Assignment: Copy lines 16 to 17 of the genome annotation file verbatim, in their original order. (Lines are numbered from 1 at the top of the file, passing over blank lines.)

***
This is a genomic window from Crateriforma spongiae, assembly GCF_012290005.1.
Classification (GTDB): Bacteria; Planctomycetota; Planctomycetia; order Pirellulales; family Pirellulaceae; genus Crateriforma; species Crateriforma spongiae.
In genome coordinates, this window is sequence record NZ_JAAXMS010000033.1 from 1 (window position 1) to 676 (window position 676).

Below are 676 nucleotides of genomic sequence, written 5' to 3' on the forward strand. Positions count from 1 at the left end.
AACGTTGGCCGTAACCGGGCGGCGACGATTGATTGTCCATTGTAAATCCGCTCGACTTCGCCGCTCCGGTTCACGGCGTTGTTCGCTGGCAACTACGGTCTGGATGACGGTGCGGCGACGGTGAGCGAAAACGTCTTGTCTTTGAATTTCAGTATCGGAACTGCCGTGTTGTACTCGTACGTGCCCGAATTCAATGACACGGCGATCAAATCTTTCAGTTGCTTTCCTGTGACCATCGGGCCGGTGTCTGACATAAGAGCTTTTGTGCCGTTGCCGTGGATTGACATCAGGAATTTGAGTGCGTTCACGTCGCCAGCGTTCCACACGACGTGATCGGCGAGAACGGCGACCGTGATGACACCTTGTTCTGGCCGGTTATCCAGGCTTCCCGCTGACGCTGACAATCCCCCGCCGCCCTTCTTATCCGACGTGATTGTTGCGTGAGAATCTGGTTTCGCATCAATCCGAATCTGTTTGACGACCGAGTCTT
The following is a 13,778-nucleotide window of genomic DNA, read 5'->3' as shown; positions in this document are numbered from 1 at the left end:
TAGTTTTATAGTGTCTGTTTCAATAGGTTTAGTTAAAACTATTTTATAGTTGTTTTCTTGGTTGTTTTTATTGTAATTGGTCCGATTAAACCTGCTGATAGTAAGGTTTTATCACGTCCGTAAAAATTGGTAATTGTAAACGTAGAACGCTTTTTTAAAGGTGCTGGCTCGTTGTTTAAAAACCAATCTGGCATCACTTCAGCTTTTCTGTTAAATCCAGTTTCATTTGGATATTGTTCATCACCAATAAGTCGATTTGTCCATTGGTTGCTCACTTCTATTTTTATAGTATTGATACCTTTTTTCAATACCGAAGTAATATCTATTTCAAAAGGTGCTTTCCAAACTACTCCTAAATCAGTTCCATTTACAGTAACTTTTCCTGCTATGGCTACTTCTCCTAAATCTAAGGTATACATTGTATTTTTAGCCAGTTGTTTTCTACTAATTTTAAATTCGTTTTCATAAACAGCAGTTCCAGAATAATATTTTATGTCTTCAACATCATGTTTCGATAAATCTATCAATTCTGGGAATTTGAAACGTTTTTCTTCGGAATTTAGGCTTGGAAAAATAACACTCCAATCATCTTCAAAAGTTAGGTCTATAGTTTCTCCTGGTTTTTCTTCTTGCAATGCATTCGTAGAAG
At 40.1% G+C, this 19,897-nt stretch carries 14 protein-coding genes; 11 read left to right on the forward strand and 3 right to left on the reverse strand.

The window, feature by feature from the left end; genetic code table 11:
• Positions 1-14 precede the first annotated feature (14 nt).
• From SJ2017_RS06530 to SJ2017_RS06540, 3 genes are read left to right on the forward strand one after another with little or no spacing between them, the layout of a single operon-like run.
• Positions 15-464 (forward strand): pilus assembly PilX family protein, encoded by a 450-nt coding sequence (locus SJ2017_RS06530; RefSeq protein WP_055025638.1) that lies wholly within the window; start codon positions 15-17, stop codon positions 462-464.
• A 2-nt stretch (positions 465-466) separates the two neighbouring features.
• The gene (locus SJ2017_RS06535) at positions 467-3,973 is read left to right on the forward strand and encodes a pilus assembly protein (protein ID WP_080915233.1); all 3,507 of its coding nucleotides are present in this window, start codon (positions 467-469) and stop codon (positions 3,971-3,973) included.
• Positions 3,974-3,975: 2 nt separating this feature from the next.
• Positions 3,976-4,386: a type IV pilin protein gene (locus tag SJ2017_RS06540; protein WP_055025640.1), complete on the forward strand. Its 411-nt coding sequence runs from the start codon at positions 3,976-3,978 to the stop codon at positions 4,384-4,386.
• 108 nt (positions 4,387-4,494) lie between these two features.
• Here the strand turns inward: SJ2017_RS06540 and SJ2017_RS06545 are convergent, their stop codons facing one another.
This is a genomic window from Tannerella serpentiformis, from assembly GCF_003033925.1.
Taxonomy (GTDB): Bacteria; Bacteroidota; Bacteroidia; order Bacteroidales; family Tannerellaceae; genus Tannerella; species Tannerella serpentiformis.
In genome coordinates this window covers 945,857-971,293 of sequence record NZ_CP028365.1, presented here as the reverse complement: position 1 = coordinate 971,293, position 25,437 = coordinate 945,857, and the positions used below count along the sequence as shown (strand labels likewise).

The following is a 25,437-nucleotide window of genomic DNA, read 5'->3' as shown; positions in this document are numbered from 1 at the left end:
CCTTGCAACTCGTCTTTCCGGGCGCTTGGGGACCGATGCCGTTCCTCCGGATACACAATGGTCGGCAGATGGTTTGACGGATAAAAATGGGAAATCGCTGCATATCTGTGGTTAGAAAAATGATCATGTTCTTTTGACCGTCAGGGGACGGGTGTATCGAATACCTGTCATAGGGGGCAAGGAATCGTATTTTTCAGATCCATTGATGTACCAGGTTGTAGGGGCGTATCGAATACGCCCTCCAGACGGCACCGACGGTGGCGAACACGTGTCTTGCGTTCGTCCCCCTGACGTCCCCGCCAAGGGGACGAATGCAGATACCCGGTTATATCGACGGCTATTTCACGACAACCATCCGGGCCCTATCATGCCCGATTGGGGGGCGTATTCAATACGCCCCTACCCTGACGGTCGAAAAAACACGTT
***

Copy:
• Positions 3,976-4,386: a type IV pilin protein gene (locus tag SJ2017_RS06540; protein WP_055025640.1), complete on the forward strand. Its 411-nt coding sequence runs from the start codon at positions 3,976-3,978 to the stop codon at positions 4,384-4,386.
• 108 nt (positions 4,387-4,494) lie between these two features.